--Total $$ invested in mini tub and spring relocation : $400 in parts. Includes Crites spring relocation kit, HD spring perches, aftermarket inner wheel wells (optional), 8' of 3.5" wide 1/8" steel, 4' 3" wide 1/8" steel. 10' of 22 gauge sheet metal.
--Total time to complete: 40 hours (neither one of us had done this relocation before.)
--Clearance gained: nearly 3" per side.

After a little more grinding, body filler, cleaning primer, and seam sealer, the GT will be sent back home to recoup and to continue its body renovation.
 

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Discussion Starter #36
Re: 65' Mustang GT body restoration.

GT is now safely home and tucked in the garage. Before I put on the street wheels for the trip, I did a test fit with 10" wide, 5.5" backspace rims. Has a full 2" of clearance left before hitting the inner wheelwell:







Now seriously considering narrowing the rear 1" to 1 1/4" on each side to better tuck the wheel/tires inside the enlarged cavity.
 

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Re: 65' Mustang GT body restoration.

GT is now safely home and tucked in the garage. Before I put on the street wheels for the trip, I did a test fit with 10" wide, 5.5" backspace rims. Has a full 2" of clearance left before hitting the inner wheelwell:
Now seriously considering narrowing the rear 1" to 1 1/4" on each side to better tuck the wheel/tires inside the enlarged cavity.
5.5" backspace with a 10" wheel probably won't be enough. That's about like 3.5" backspace on an 8" wheel... Of course, the tire will be spread out more, so it will have less bulge, but it 'might' need some more back space.

What tires do you plan to run? The 28x10.5 Stiff Sidewall? You may want to go ahead and buy them, then mount em' on wheels and see where you are before going much further... or borrow someone elses 28x10.5's on 10" wheels for a test fit.

Looking Great!

(I love having a guinea pig who does such an excellent job of documenting their accomplishments) LOL!

Those 10" wheels look friggin' HUGE! :D

Good Luck!
 

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Re: 65' Mustang GT body restoration.

Dennis did you have to weld on new spring perches? Kinda tough to tell from your pics but are they boxed in?

Love the write up!
 

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Discussion Starter #39 (Edited)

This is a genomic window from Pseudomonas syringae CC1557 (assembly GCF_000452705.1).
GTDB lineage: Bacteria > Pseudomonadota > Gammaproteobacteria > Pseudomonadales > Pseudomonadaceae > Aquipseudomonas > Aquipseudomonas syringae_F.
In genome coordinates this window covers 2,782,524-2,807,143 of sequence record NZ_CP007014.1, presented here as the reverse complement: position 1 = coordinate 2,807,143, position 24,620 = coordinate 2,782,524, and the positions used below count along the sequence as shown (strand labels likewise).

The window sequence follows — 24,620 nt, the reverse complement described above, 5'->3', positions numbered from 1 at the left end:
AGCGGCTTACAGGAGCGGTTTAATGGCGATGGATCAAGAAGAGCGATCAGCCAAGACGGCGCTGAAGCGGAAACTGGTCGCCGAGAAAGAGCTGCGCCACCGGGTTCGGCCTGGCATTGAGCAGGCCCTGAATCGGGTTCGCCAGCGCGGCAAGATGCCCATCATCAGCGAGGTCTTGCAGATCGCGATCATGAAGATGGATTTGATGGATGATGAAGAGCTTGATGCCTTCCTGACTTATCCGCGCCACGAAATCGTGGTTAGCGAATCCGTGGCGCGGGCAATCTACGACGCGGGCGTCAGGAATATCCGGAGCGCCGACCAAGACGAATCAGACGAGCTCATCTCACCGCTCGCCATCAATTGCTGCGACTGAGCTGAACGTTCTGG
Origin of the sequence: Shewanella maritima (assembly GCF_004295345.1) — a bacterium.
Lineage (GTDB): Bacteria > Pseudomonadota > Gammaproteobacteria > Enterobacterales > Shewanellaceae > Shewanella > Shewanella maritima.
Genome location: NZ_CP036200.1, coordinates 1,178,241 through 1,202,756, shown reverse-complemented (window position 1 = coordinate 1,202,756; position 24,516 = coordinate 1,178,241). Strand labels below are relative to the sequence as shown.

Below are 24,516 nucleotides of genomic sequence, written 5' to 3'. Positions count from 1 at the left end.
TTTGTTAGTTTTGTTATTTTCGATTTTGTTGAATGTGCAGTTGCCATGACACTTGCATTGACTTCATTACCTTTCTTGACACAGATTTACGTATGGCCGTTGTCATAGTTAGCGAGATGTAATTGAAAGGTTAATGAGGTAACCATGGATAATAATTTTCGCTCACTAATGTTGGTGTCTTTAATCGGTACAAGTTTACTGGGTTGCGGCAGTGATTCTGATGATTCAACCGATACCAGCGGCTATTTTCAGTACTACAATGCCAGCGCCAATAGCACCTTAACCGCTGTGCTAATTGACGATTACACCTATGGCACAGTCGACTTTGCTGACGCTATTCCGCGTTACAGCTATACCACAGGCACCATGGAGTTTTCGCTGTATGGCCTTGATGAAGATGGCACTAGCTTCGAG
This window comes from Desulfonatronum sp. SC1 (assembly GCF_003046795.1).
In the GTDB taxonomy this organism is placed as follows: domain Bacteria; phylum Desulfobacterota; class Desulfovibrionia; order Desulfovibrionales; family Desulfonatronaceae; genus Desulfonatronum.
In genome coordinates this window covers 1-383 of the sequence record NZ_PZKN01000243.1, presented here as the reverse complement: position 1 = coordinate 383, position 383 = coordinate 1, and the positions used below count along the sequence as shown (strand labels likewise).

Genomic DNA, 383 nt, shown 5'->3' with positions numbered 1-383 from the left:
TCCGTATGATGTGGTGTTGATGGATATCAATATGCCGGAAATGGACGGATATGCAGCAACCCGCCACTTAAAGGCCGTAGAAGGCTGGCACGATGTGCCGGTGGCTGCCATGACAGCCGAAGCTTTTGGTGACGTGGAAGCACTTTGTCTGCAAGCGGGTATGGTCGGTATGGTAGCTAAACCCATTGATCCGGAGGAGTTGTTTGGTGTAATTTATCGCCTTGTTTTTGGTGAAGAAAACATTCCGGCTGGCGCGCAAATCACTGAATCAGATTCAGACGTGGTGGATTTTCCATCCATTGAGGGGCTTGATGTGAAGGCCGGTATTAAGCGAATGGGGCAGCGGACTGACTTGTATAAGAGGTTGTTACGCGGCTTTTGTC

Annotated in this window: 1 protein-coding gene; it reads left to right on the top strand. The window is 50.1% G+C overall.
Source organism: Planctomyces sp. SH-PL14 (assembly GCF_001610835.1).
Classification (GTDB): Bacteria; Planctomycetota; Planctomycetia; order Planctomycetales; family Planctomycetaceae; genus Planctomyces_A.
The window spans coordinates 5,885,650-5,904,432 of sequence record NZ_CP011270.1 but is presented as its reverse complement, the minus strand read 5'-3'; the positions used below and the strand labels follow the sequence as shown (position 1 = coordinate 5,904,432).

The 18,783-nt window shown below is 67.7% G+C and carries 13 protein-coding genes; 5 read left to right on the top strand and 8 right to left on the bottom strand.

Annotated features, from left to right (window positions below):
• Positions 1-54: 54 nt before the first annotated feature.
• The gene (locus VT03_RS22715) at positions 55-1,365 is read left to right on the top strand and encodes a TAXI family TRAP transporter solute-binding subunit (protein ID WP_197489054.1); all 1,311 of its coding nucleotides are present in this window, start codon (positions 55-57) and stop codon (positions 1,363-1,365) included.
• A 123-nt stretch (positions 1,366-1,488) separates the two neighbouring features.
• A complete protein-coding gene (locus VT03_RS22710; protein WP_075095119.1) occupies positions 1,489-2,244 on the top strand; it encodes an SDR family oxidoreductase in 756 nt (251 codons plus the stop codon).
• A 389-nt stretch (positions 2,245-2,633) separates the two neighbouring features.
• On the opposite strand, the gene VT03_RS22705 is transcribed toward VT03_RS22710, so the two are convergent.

Re: 65' Mustang GT body restoration.

5.5" backspace with a 10" wheel probably won't be enough. That's about like 3.5" backspace on an 8" wheel... Of course, the tire will be spread out more, so it will have less bulge, but it 'might' need some more back space.

What tires do you plan to run? The 28x10.5 Stiff Sidewall? You may want to go ahead and buy them, then mount em' on wheels and see where you are before going much further... or borrow someone elses 28x10.5's on 10" wheels for a test fit.

Looking Great!

(I love having a guinea pig who does such an excellent job of documenting their accomplishments) LOL!

Those 10" wheels look friggin' HUGE! :D

Good Luck!
You are right Mike in that a 6.5" or possibly as much as much as a 7" back space on a 10" rim would be required in most cases.

My rim choice has already been made and it is only available with a maximum 5.5" backspace. Easily taken care of by narrowing the rear. Since I already have decent aftermarket axles with an extra long set of splines, it is about $300 to have that done and also to ensure that the housing is straight. I would have had nearly that additional in another set of rims, lugs, and lug nuts.

Yes, I am shooting for the 28x10.5 stiff wall slicks and have acquired an old one from a racing buddy. I plan on mounting it prior to making a final decision on what to do with the rear. My car also has the advantage over most in that I pushed out the quarterpanels years ago and that helped me with my old 26x10's on an 8" rim.

Hoping that the big slicks stick like glue on a good prepped track so that I can finally launch in my powerband. :)
 

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Discussion Starter #40 (Edited)
Re: 65' Mustang GT body restoration.

Dennis did you have to weld on new spring perches? Kinda tough to tell from your pics but are they boxed in?

Love the write up!
Yes, installing (or moving) the spring perches inboard is required. Although the kit comes with run of the mill perches, I used a HD pair that I already had which includes the boxing. You can see it here next to the old perch which I will remove prior to sending the rear out:



One thing not mentioned is that the kit I used will raise the rear of the car slightly due to the extended rear shackles. In my case it wasn't raised too much as the perches were taller than stock and the front spring eyelet was installed slightly higher than stock. I took this into account when I welded on the perches and built in a little more negative pinion angle.